(@tgoetz) is a
Iodine, a digital
based in San
Beware the Optimism Trap
Many young firms, including Tesla, struggle
with deadlines. You have to get real about
setting production schedules.
THOMAS GOETZ ; LAUNCHPAD
perspective. She pointed her finger at miscommunication
between what she called “this should be easy” engineers, who
bring all their energy and optimism to a project, and the busi-
ness leaders making the schedule, as well as the inevitable
setbacks. “The problem,” Trapani notes, “is the optimism.”
It’s hardly the engineers’ fault. Optimism is the beguiling
trickster that convinces each of us that a project will be quick
and easy, that this team won’t run into any unexpected wrin-
kles, and that this time will be di;erent. Optimism is Musk’s
two-headed snake: It allows him—and all entrepreneurs—to
dream up the impossible, but it makes us wildly underestimate
how long it will take to make the impossible real.
So if optimism is our devil, what do we do about it? First,
says Trapani, chop up the project into smaller, more reasonable
tasks. Less scope means less hope and more realism. Second,
understand just how much uncertainty is baked into a project’s
definition along the way. The more uncertainty, the more delay.
Third, always overestimate. Overestimating isn’t just doubling
or tripling your projection. As Trapani notes, tripling it is just
BS’ing it. Instead, here’s when to pocket optimism and expect
the worst. Build it into the plan. Odds are you’ll still be late.
This wisdom is relevant far beyond software. Musk, after all,
is wrestling with assembling cars—very big hardware combined
with a ton of software, at large scale. Most of us struggle with
projects of far less complexity, though no less significant. No
matter what industry we’re in, we’d all do well to remember
there’s a di;erence between when we want something to happen, when it should happen, and when it actually will happen.
The sooner we admit this, the faster we’ll be able to move on.
lon Musk is a hero to many
entrepreneurs, for many
reasons—his vision, his
audacity, his tenacity. But
during Tesla’s annual share-
holders meeting, he showed
another, less common quality:
humility. He acknowledged
something that few entre-
preneurs, let alone Elon
Musk, have been willing to
admit: “I think I have an issue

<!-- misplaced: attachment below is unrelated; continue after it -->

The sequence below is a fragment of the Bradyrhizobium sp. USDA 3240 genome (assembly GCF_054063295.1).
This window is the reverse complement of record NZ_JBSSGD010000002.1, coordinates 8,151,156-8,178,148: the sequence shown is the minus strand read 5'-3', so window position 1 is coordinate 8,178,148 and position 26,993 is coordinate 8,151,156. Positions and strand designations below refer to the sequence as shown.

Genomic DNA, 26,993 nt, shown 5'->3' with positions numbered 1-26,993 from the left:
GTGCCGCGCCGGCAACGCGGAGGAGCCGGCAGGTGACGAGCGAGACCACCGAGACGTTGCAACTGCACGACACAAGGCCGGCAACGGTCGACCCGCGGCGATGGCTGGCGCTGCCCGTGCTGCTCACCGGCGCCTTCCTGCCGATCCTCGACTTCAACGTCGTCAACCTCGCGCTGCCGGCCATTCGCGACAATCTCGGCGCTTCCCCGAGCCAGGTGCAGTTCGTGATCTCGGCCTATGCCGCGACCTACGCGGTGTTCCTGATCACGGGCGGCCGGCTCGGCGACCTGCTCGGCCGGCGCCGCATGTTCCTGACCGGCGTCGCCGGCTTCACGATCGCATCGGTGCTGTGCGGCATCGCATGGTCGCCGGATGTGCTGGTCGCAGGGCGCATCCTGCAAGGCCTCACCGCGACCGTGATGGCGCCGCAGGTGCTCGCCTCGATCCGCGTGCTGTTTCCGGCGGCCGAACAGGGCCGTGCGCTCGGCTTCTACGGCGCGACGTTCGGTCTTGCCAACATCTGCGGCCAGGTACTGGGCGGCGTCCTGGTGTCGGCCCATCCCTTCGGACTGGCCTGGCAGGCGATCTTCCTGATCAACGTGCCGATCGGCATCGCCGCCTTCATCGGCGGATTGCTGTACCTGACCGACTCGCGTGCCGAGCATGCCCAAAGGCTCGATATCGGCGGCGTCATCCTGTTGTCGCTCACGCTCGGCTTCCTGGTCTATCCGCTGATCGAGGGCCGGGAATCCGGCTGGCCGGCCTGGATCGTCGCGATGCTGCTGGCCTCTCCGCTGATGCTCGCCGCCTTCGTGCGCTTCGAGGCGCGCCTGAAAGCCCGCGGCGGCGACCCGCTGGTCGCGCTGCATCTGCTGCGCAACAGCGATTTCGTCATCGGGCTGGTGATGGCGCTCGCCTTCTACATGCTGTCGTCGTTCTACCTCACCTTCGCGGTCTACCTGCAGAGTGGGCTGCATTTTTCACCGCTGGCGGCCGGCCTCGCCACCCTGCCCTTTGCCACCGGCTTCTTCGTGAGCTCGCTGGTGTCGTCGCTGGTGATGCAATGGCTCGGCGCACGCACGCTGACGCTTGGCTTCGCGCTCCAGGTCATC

Pegged back by a series of
delays in Model 3 production and pummeled by critics, Musk
admitted that “I kind of say when I think [something] can
occur, but then I am typically optimistic about these things.
But, maybe, hopefully less optimistic over time. It pretty much
always happens but not exactly within the time frame. This
is something I’m trying to get better at.” Musk’s admission
strikes home, because it’s something all entrepreneurs struggle with: planning how long a project will take. It’s perhaps
the most challenging part of running a new business.
God knows it’s something I’ve struggled with in my own
entrepreneurial e;orts. When I was a journalist, deadlines
were hard and fast, because there were (and—ahem—still are)
actual magazines and newspapers to print and distribute.
When I switched to software, a place where vaporware can
drag on for years, I was surprised to discover that, despite
thorough project documentation and clear task delegation,
every schedule dissolved under fuzzy guesstimates and missed
deadlines. Projects inevitably take two or three times as long
as planned. We could be on schedule for 80 percent of a project only to have the last 20 percent drag on for weeks.
We aren’t alone. In software, we all live by the so-called
90/90 rule, which states that the first 90 percent of a project
takes 90 percent of the time, and the last 10 percent of a project
takes the other 90 percent of the time (which is, you know,
impossible). Another law, defined by cognitive science expert
Douglas Hofstadter, states that a project always takes longer
than expected, even when you factor in Hofstadter’s law.
Gina Trapani, one of my heroes of pragmatic software devel-
opment and a honcho at Postlight, recently o;ered some useful
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